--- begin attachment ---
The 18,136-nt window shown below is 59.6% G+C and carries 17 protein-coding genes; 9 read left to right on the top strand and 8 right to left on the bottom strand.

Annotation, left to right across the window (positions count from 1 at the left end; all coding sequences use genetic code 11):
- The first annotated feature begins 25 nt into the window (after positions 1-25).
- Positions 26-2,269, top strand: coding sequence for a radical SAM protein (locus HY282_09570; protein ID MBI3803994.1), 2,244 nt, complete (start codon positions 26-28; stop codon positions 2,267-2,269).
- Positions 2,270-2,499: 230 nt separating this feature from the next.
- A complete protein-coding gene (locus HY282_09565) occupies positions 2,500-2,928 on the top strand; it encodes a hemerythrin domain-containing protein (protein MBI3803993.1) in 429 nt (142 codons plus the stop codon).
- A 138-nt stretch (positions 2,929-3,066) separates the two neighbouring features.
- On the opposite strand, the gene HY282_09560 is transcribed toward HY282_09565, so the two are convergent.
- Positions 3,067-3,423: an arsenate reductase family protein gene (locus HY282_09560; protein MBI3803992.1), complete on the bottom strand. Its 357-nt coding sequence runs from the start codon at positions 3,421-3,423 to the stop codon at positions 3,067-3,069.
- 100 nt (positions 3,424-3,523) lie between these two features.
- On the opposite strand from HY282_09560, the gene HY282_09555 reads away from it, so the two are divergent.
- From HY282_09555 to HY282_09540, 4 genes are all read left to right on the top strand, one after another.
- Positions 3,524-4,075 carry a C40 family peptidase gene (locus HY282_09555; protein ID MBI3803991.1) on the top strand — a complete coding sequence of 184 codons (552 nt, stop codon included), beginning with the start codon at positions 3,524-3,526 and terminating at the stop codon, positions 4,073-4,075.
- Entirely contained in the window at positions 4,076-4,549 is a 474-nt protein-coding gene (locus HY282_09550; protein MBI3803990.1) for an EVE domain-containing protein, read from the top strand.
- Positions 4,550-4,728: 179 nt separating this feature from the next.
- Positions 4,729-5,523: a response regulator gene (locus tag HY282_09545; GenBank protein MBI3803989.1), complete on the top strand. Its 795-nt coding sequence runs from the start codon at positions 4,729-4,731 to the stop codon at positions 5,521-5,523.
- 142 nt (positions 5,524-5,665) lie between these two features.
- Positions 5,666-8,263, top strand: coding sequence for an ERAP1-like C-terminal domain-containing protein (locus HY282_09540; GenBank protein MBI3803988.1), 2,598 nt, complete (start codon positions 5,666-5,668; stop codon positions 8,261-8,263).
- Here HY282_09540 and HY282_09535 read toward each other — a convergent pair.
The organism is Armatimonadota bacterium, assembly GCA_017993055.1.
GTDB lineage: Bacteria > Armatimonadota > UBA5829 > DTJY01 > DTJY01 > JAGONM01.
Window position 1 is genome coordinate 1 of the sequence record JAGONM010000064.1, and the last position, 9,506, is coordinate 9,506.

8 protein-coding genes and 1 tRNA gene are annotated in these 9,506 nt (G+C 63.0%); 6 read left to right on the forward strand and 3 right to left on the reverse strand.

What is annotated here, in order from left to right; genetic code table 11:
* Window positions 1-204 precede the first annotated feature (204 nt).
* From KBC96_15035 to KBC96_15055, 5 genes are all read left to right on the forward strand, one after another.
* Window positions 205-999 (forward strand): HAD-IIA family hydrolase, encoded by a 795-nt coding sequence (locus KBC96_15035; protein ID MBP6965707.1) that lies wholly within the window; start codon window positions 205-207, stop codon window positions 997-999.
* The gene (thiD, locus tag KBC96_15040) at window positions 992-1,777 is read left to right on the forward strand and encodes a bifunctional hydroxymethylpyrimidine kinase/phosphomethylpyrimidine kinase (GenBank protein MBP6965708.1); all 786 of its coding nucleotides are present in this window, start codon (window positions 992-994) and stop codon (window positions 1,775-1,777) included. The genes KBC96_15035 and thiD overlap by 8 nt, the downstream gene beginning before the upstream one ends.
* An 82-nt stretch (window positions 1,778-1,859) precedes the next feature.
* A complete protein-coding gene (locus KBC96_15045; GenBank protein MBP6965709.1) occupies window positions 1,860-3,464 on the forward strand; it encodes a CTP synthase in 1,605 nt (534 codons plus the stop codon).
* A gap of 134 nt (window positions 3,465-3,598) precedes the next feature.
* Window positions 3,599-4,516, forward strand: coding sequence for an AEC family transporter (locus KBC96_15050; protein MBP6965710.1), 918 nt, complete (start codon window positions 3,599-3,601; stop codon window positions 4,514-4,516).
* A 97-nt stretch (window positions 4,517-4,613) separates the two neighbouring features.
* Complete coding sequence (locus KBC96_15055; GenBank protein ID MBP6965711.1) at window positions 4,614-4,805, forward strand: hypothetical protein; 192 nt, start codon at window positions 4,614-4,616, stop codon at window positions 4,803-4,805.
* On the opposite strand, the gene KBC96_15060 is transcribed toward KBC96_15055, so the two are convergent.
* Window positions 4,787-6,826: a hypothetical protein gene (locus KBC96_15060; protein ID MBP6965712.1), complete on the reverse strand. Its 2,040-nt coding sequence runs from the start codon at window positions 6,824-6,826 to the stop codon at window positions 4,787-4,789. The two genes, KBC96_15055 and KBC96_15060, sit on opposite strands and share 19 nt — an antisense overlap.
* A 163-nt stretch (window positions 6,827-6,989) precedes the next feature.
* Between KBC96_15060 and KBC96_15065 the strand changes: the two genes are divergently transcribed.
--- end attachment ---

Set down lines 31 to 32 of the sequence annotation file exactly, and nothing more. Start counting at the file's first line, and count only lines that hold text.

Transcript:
* A gap of 134 nt (window positions 3,465-3,598) precedes the next feature.
* Window positions 3,599-4,516, forward strand: coding sequence for an AEC family transporter (locus KBC96_15050; protein MBP6965710.1), 918 nt, complete (start codon window positions 3,599-3,601; stop codon window positions 4,514-4,516).